Surveys asking travelers where they plan to vacation have consistently ranked Nebraska last among the 50 states. No wonder the state chose this for a tourism slogan: “Honestly, it’s not for everyone.”
But here’s a reason (actually, hundreds of thousands of reasons) why Nebraska isn’t just flyover country. More than a half-million sandhill cranes stop here each year as they migrate north. They arrive around Valentine’s Day and disappear by tax day, April 15.
Peak season for the spectacle is mid- to late March, with massive flocks landing around sunset each day on the Platte River, a few hours’ drive west of Omaha. As darkness falls, the birds find sandbars in the shallow waters to roost on overnight. They take off again at dawn to feed in nearby fields. Their trills and caws fill the air as they fly across the sky in swirling waves.
For nature lovers, a long weekend in March to witness the migration makes for a magical spring getaway. This isn’t one of those adventures where you hike miles or wait hours to catch a fleeting glimpse of some elusive creature. You don’t need to be an expert birdwatcher; you don’t even need binoculars. And while you can pay for guided tours, public viewing spots aren’t hard to find. As sure as the sun rises and sets, you’ll see the cranes.
Anthropologist Jane Goodall, renowned for her chimpanzee research in Tanzania, has visited Nebraska more than a dozen times to witness the phenomenon. In a “60 Minutes” segment, she called it “food for the spirit.”
The cranes fly here from winter homes in Mexico, Texas and New Mexico, en route to summer playgrounds in Alaska, Canada and Siberia. In Nebraska, they fatten up for their travels by eating waste grain and corn from last year’s harvest.
As you drive local roads, you may see them feasting by day in the fields. But they’re so skittish that the sound of a car door opening can send flocks airborne. (It’s also illegal to harass them.) So pull over quietly, and watch through your car windows. Look for their mating dance as they hop on spindly legs and flap their wings.
The real show begins at day’s end, when the birds leave those roadside fields for the sandy flats of the Platte River.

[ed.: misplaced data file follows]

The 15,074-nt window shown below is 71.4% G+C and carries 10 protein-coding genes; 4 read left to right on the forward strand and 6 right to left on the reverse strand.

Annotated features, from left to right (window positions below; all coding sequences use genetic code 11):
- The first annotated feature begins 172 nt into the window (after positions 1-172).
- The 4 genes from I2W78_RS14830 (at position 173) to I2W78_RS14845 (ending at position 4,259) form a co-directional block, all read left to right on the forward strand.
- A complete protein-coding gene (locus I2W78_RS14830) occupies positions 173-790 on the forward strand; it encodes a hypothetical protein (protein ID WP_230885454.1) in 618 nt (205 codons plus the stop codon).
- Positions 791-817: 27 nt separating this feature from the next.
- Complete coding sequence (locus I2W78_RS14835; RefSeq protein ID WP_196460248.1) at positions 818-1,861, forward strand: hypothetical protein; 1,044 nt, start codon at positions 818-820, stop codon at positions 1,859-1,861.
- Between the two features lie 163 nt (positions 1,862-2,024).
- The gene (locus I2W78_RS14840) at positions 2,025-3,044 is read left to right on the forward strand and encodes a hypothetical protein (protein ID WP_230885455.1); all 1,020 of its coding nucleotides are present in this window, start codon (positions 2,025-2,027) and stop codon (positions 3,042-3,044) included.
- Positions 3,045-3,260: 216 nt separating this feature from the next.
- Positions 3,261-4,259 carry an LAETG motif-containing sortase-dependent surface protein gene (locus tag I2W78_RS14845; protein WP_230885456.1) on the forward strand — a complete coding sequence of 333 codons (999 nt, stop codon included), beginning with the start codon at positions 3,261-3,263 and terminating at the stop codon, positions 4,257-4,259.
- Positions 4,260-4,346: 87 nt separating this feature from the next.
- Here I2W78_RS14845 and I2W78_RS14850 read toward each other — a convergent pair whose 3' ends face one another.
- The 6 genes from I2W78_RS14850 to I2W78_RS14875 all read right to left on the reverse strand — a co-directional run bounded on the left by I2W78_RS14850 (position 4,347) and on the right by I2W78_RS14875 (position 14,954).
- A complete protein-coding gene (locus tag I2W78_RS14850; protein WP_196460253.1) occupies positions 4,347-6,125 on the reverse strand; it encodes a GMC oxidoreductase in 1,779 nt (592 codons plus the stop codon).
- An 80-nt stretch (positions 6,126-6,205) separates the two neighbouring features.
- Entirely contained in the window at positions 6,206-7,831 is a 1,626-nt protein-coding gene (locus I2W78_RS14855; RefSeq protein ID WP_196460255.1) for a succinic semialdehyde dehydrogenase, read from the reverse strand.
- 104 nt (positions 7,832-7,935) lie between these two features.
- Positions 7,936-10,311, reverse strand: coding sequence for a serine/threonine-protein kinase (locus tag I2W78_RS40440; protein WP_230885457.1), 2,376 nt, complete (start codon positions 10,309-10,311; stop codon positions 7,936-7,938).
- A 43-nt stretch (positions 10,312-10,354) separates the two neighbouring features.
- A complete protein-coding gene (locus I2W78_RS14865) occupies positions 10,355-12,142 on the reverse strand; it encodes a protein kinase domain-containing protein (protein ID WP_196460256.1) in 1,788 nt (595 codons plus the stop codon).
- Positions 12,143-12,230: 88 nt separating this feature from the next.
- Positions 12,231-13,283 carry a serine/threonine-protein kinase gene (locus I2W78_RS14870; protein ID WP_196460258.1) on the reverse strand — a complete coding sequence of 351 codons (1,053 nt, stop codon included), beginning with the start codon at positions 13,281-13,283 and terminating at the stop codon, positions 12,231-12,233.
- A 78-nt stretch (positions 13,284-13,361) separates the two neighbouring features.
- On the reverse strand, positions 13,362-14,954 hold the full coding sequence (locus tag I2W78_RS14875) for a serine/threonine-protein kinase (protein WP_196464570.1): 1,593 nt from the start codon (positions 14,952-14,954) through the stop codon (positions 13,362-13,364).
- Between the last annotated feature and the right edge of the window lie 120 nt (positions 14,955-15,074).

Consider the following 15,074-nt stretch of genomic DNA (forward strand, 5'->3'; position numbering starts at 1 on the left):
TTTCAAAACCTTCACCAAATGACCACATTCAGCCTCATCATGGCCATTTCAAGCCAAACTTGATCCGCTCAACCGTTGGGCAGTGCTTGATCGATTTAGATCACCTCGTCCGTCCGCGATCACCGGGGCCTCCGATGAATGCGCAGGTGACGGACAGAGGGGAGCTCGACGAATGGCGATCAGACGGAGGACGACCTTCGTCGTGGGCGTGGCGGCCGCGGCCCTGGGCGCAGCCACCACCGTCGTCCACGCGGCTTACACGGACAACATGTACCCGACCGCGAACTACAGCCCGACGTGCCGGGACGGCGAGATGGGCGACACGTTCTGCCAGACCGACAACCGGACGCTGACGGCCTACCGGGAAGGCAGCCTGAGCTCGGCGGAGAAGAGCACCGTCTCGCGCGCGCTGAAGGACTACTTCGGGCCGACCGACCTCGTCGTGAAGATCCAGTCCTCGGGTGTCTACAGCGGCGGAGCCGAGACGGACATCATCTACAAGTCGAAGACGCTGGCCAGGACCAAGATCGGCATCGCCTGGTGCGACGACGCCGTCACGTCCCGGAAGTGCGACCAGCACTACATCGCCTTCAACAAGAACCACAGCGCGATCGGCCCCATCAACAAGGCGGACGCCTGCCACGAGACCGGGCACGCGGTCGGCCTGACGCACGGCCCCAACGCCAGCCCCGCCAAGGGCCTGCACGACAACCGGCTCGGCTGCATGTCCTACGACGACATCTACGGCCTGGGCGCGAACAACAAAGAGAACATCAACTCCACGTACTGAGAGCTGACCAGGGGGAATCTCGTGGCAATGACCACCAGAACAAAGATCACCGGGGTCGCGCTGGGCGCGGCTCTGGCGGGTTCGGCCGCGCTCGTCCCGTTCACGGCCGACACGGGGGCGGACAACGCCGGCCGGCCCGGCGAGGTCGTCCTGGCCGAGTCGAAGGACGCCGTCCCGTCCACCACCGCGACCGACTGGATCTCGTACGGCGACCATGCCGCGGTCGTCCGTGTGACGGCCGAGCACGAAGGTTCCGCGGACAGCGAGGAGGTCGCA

As they seek out the perfect sandbar, they circle the sky in undulating ribbons. Amid a soundscape of wild cries and calls, they land in larger and ever more frenzied waves until the last ray of light is gone.
Several sites offer exhibits, films and other information about the migration and local conservation efforts, along with tips on finding the birds. The visitor centers at Fort Kearny State Recreation Area, Rowe Sanctuary in Gibbon and Crane Trust Nature & Visitor Center in Wood River are all worth a stop.
Guided tours and overnight stays in riverfront cabins are also available from Rowe Sanctuary, Crane Trust and private local property owners, but they sell out fast, especially during the annual crane festival (March 21-24) in Kearney.
On a visit last year, my husband and I got a lucky call off a waiting list for a sunrise tour with Rowe Sanctuary. At 4:30 a.m., we headed to a windowed riverfront cabin where we watched the birds peel off at dawn. We enjoyed sunset viewings on our own.
At Fort Kearny State Recreation Area, dozens of bundled-up birdwatchers gather a half-hour before dusk on an old railroad bridge to watch the birds come down for the night. Other roadside turnouts include the Richard Plautz Crane Viewing Site in Gibbon and the Alda Crane Viewing Site.
Warm clothing is essential for the sunrise and sunset outings, when temperatures often dip into the 20s. Consider base layers, long woolen underwear and disposable hand-warmers in addition to warm socks, boots, gloves and hats.
The birds stand 3 to 4 feet tall, with a 6-foot wingspan. Close-up photos are hard to get without a long lens, but cellphones capture decent images of the birds in flight.
Conservationists have worked for decades to protect land around the Platte River from development. Last year was a banner year for their efforts: Aerial photo surveys estimated 650,000 sandhill cranes, along with a couple of rare white whooping cranes.
Goodall cautions that this habitat is fragile.
“The environment has been very damaged in Nebraska, with water levels dropping, the Platte River polluted, the aquifer shrinking, the wetlands drained,” she said in a talk at the University of Nebraska.
Despite these pressures, she added, “the cranes are still coming. ... It’s pretty magical, and nature’s very resilient.”